To boost employees’ performance, firms often offer monetary bonuses when production goals are reached. However, the available evidence indicates that the particular level at which a goal is set is critical to the effectiveness of this practice. Goals must be challenging yet achievable. Computing optimal goals when employees have private information about their own abilities may be impossible for an employer. To solve this problem, we propose a compensation scheme, in which workers set their own production goals and bonuses. We provide a simple model of self-chosen goals and test its predictions in the laboratory. The model predicts that (a) the self-chosen goal contract is more cost effective than a piece rate contract for an employer interested in attaining a desired level of output, and that (b) workers set goals that they systematically outperform. Our experimental data support both predictions. We also observe sharp gender differences in the experiment. The self-chosen goal contract increases the performance of men but not of women relative to a piece rate contract. Women set lower goals, but outperform them to a greater extent than men.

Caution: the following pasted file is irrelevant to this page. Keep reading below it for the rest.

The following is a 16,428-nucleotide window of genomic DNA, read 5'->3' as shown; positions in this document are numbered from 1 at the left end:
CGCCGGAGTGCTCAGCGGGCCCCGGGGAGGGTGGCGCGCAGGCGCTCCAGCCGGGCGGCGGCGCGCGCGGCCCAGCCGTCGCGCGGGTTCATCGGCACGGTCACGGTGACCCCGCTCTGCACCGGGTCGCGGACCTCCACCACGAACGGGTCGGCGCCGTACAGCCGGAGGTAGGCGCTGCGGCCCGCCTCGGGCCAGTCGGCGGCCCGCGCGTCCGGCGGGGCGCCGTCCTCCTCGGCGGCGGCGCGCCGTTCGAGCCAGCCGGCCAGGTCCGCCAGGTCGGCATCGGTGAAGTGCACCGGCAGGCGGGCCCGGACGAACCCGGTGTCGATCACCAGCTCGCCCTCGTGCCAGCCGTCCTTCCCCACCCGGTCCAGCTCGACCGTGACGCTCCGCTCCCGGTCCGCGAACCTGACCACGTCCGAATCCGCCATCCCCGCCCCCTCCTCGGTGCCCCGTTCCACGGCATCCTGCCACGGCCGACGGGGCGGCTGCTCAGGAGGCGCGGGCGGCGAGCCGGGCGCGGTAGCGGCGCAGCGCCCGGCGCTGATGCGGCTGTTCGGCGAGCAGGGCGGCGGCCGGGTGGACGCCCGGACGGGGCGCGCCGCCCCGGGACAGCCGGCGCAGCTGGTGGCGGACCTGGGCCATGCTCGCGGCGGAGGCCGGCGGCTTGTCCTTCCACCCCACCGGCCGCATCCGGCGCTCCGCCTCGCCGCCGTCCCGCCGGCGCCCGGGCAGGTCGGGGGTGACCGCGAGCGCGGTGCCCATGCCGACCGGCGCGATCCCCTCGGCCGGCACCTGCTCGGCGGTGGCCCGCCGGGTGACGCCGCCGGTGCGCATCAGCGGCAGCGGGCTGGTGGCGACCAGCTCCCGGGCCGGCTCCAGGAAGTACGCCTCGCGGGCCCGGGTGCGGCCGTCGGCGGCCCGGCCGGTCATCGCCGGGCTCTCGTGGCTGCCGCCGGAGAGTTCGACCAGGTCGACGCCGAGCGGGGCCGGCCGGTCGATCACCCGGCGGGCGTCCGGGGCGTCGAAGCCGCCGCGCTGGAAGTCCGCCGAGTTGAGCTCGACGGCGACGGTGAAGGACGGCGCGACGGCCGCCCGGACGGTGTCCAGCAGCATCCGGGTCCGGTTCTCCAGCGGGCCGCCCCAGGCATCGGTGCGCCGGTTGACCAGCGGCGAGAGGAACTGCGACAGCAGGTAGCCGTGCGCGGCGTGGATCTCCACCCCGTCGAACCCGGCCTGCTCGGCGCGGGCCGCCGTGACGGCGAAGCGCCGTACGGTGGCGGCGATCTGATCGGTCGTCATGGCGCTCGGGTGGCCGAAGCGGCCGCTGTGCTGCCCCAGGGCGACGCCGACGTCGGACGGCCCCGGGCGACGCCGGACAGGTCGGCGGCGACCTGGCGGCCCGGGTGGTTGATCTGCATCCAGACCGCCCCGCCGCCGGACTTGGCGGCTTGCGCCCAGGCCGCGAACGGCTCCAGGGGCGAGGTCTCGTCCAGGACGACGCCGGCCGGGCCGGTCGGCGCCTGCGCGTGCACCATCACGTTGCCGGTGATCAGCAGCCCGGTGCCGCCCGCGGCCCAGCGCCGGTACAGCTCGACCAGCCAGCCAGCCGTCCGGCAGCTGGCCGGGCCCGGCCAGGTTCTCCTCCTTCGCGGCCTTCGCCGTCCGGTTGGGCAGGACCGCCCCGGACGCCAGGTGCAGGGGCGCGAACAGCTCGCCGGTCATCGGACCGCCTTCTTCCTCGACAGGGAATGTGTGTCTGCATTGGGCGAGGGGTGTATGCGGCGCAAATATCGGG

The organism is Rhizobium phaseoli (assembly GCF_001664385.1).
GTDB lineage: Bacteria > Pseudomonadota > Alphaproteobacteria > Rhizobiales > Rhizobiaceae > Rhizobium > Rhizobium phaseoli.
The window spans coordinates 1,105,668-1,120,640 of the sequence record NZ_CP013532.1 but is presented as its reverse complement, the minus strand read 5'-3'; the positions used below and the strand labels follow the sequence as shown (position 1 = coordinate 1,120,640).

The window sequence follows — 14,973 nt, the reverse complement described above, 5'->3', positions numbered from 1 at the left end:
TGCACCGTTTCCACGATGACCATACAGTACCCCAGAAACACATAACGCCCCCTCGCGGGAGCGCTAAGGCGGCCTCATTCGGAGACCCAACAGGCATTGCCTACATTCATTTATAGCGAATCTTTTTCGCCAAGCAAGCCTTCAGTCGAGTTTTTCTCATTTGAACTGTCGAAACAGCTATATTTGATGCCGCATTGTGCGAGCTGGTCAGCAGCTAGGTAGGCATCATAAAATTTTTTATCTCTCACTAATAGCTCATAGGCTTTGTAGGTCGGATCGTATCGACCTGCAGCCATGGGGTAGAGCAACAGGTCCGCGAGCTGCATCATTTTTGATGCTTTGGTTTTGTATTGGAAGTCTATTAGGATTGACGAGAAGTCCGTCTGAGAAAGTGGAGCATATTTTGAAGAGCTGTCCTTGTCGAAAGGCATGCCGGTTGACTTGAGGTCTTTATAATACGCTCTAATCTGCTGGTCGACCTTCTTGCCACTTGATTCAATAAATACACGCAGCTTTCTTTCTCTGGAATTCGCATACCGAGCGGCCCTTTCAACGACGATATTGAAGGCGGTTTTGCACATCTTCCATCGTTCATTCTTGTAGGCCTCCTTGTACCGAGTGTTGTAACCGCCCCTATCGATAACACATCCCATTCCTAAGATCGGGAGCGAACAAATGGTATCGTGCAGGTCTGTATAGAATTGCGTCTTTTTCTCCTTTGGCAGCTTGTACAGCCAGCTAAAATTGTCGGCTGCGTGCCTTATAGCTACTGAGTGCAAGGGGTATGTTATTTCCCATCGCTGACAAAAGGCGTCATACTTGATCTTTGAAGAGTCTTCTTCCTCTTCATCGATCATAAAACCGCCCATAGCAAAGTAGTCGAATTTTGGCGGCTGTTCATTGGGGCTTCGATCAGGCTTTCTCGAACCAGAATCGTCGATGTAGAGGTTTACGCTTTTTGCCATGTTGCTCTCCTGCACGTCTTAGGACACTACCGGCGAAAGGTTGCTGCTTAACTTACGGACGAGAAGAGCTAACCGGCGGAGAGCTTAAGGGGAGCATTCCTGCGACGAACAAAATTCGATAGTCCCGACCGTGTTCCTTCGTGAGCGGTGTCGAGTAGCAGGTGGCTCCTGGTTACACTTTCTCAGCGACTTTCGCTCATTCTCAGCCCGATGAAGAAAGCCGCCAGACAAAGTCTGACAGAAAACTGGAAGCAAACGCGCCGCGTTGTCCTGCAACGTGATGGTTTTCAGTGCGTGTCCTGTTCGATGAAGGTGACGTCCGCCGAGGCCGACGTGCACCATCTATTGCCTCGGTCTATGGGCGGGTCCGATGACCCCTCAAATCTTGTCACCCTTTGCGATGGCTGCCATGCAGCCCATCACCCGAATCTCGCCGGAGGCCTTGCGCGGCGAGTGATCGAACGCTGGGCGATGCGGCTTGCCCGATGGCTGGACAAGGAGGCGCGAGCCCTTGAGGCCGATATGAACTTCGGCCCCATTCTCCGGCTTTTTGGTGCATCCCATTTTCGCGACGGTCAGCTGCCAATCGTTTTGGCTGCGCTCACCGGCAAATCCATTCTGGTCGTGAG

|Publication status||Published - 2016|